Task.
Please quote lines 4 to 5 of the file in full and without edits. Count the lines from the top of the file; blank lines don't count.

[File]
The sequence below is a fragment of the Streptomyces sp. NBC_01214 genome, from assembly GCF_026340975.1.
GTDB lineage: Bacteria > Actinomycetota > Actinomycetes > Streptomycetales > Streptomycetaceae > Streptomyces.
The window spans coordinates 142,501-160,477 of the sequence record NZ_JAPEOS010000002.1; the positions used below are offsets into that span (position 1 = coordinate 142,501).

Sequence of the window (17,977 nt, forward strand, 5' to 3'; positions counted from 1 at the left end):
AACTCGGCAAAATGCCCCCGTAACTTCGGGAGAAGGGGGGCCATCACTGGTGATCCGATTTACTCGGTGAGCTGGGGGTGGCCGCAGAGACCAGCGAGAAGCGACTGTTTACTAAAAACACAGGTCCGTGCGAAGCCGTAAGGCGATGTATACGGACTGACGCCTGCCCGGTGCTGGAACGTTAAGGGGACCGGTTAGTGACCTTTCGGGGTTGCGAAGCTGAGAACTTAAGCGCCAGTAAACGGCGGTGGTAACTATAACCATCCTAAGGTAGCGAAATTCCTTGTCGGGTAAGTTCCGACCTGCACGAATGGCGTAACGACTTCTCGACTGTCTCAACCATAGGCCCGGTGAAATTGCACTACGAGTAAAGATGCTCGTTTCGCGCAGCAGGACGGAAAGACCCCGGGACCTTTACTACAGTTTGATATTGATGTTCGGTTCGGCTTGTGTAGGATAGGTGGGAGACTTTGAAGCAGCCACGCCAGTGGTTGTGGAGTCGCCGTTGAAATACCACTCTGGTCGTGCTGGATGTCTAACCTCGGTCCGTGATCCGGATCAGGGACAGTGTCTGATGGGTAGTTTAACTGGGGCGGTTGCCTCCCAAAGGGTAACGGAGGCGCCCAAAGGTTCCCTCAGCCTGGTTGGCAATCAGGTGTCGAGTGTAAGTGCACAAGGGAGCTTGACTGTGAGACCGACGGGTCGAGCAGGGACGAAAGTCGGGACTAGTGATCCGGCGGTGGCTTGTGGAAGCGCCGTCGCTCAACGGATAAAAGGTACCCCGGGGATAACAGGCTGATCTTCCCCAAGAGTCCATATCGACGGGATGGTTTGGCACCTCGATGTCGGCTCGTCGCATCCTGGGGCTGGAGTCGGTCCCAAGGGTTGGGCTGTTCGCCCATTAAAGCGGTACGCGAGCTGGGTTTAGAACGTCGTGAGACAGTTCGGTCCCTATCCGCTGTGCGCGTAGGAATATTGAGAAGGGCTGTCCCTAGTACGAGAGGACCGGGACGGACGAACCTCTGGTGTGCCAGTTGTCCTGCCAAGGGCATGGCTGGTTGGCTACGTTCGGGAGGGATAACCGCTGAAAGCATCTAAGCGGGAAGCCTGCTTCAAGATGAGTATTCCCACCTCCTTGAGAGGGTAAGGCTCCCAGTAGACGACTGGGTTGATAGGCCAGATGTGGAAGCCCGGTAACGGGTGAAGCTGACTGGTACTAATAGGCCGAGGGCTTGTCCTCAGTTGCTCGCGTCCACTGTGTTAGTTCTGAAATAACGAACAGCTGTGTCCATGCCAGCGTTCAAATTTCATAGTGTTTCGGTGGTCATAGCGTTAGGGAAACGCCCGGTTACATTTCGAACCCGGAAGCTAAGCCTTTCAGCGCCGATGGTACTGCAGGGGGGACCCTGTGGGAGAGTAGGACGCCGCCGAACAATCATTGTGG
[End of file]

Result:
Sequence of the window (17,977 nt, forward strand, 5' to 3'; positions counted from 1 at the left end):
AACTCGGCAAAATGCCCCCGTAACTTCGGGAGAAGGGGGGCCATCACTGGTGATCCGATTTACTCGGTGAGCTGGGGGTGGCCGCAGAGACCAGCGAGAAGCGACTGTTTACTAAAAACACAGGTCCGTGCGAAGCCGTAAGGCGATGTATACGGACTGACGCCTGCCCGGTGCTGGAACGTTAAGGGGACCGGTTAGTGACCTTTCGGGGTTGCGAAGCTGAGAACTTAAGCGCCAGTAAACGGCGGTGGTAACTATAACCATCCTAAGGTAGCGAAATTCCTTGTCGGGTAAGTTCCGACCTGCACGAATGGCGTAACGACTTCTCGACTGTCTCAACCATAGGCCCGGTGAAATTGCACTACGAGTAAAGATGCTCGTTTCGCGCAGCAGGACGGAAAGACCCCGGGACCTTTACTACAGTTTGATATTGATGTTCGGTTCGGCTTGTGTAGGATAGGTGGGAGACTTTGAAGCAGCCACGCCAGTGGTTGTGGAGTCGCCGTTGAAATACCACTCTGGTCGTGCTGGATGTCTAACCTCGGTCCGTGATCCGGATCAGGGACAGTGTCTGATGGGTAGTTTAACTGGGGCGGTTGCCTCCCAAAGGGTAACGGAGGCGCCCAAAGGTTCCCTCAGCCTGGTTGGCAATCAGGTGTCGAGTGTAAGTGCACAAGGGAGCTTGACTGTGAGACCGACGGGTCGAGCAGGGACGAAAGTCGGGACTAGTGATCCGGCGGTGGCTTGTGGAAGCGCCGTCGCTCAACGGATAAAAGGTACCCCGGGGATAACAGGCTGATCTTCCCCAAGAGTCCATATCGACGGGATGGTTTGGCACCTCGATGTCGGCTCGTCGCATCCTGGGGCTGGAGTCGGTCCCAAGGGTTGGGCTGTTCGCCCATTAAAGCGGTACGCGAGCTGGGTTTAGAACGTCGTGAGACAGTTCGGTCCCTATCCGCTGTGCGCGTAGGAATATTGAGAAGGGCTGTCCCTAGTACGAGAGGACCGGGACGGACGAACCTCTGGTGTGCCAGTTGTCCTGCCAAGGGCATGGCTGGTTGGCTACGTTCGGGAGGGATAACCGCTGAAAGCATCTAAGCGGGAAGCCTGCTTCAAGATGAGTATTCCCACCTCCTTGAGAGGGTAAGGCTCCCAGTAGACGACTGGGTTGATAGGCCAGATGTGGAAGCCCGGTAACGGGTGAAGCTGACTGGTACTAATAGGCCGAGGGCTTGTCCTCAGTTGCTCGCGTCCACTGTGTTAGTTCTGAAATAACGAACAGCTGTGTCCATGCCAGCGTTCAAATTTCATAGTGTTTCGGTGGTCATAGCGTTAGGGAAACGCCCGGTTACATTTCGAACCCGGAAGCTAAGCCTTTCAGCGCCGATGGTACTGCAGGGGGGACCCTGTGGGAGAGTAGGACGCCGCCGAACAATCATTGTGG